There is an implied obligation on both employer and employee not to act in any way that is calculated to, or likely to, breach trust and confidence.
The concept of trust and confidence has developed over time through case law and can encompass a wide range of factors. While it is a mutual duty, allegations that trust and confidence have been breached are more commonly raised by an employee about the actions or behaviour of their employer.
A breach of trust and confidence can be a one off act or it can be something that amounts to the last straw; effectively the ‘straw that broke the camel’s back’.
If an employer fundamentally breaches the obligation not to damage trust and confidence, an employee may chose to accept that breach and treat the employment contract as repudiated.
That employee may then (if they have 2 or more year’s continuous employment) bring a constructive unfair dismissal claim on the grounds that they were effectively forced out of their job. Depending on the circumstances of the breach they could bring a discrimination claim, regardless as to their length of service.
If an employee breaches their duty to the employer, that breach could give rise to an allegation of gross misconduct and ultimately dismissal.
Examples of conduct by an employer that might amount to a breach of trust and confidence include:
- making unfounded negative comments about an employee,
- making it impossible for an employee to do their job (for example by giving them too much work or not responding to their requests for help with their workload),
- unfairly taking disciplinary action,
- exercising discretion (for example to award a bonus) in bad faith, and
- using (or permitting others to use) foul, offensive or discriminatory language in the workplace.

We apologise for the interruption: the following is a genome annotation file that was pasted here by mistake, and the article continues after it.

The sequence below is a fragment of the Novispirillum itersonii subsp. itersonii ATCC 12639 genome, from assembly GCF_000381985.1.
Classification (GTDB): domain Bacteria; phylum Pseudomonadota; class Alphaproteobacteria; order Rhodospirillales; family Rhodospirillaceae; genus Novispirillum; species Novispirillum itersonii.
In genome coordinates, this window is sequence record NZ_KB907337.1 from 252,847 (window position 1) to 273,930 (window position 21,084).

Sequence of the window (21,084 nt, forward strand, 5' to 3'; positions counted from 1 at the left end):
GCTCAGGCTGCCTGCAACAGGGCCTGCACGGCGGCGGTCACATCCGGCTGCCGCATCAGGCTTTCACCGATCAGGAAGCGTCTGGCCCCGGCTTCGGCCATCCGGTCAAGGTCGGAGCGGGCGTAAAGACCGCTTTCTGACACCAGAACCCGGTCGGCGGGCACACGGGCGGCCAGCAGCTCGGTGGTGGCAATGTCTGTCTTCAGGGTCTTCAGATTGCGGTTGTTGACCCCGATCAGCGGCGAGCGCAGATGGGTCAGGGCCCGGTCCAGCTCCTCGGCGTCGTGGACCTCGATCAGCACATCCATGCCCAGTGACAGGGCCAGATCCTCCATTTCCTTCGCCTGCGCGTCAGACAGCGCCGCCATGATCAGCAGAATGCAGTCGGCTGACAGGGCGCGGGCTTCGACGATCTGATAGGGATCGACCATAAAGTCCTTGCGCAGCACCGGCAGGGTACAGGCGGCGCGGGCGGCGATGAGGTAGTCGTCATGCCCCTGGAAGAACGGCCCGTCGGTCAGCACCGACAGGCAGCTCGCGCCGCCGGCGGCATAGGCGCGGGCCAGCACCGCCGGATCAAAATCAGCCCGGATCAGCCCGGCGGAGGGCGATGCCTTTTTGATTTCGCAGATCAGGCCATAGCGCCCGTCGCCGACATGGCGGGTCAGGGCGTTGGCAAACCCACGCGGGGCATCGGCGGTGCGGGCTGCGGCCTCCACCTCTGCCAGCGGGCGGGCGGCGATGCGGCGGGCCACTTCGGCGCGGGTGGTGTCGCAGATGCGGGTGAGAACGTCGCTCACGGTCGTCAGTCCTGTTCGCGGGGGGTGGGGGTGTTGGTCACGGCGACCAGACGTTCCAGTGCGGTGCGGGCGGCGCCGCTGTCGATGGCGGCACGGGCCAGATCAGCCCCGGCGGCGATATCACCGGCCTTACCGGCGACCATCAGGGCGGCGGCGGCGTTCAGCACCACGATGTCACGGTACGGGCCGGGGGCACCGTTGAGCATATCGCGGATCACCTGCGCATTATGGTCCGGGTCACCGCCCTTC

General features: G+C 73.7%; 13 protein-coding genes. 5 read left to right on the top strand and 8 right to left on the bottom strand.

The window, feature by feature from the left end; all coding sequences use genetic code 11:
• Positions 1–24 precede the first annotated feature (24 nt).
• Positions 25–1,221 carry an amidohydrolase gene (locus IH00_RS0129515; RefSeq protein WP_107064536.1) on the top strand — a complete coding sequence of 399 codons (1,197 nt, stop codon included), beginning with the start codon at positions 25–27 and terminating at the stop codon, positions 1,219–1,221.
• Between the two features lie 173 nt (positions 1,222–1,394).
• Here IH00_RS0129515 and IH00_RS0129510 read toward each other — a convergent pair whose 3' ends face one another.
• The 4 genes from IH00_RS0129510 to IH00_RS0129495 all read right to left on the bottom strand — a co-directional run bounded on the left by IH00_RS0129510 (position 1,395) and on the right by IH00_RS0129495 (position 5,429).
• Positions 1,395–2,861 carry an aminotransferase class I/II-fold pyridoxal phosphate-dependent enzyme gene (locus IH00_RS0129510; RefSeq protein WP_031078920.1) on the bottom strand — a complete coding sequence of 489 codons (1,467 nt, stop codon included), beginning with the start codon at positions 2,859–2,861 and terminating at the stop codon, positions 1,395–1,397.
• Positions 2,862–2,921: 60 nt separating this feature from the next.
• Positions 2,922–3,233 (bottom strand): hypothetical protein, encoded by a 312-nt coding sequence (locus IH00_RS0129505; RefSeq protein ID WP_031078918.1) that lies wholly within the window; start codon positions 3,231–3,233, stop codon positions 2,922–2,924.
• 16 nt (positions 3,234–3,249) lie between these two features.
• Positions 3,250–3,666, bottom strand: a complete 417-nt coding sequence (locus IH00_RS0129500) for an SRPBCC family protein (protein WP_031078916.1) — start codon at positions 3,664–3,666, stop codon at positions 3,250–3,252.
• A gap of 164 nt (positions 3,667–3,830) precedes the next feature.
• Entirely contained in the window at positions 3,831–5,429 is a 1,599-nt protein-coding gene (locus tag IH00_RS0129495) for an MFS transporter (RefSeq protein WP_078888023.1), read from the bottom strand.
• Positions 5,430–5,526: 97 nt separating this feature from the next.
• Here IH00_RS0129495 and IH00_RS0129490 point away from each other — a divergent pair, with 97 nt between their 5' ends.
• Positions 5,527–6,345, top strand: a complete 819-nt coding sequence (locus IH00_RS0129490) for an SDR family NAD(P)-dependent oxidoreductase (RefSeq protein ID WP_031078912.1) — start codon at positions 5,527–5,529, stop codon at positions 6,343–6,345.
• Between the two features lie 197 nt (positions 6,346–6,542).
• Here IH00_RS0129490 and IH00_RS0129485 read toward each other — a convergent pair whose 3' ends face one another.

An employee may be found to have breached their duty of trust and confidence if they make disparaging comments about their employer on social media or falsely claim sick pay.
Acting reasonably and in an even handed manner at all times is the key to ensuring trust and confidence isn’t breached.
Employers would be well advised to ensure that they have up to date anti-harassment and anti-discrimination procedures, ensure these procedures are updated regularly and ensure that they are communicated to all staff and enforced where necessary.
A written disciplinary and grievance policy is imperative and managers should be given training so they know how to deal with such matters in order to stop those small niggles (that are present in all workplaces) becoming big Tribunal claims.
Employees are well advised to use the policies that are available to them and put any concerns they may have in writing at an early stage.
If you need advice on your employment situation or you would like to discuss your internal policies and training needs please contact Martin Williams or Samantha Dickinson on 01273 775533.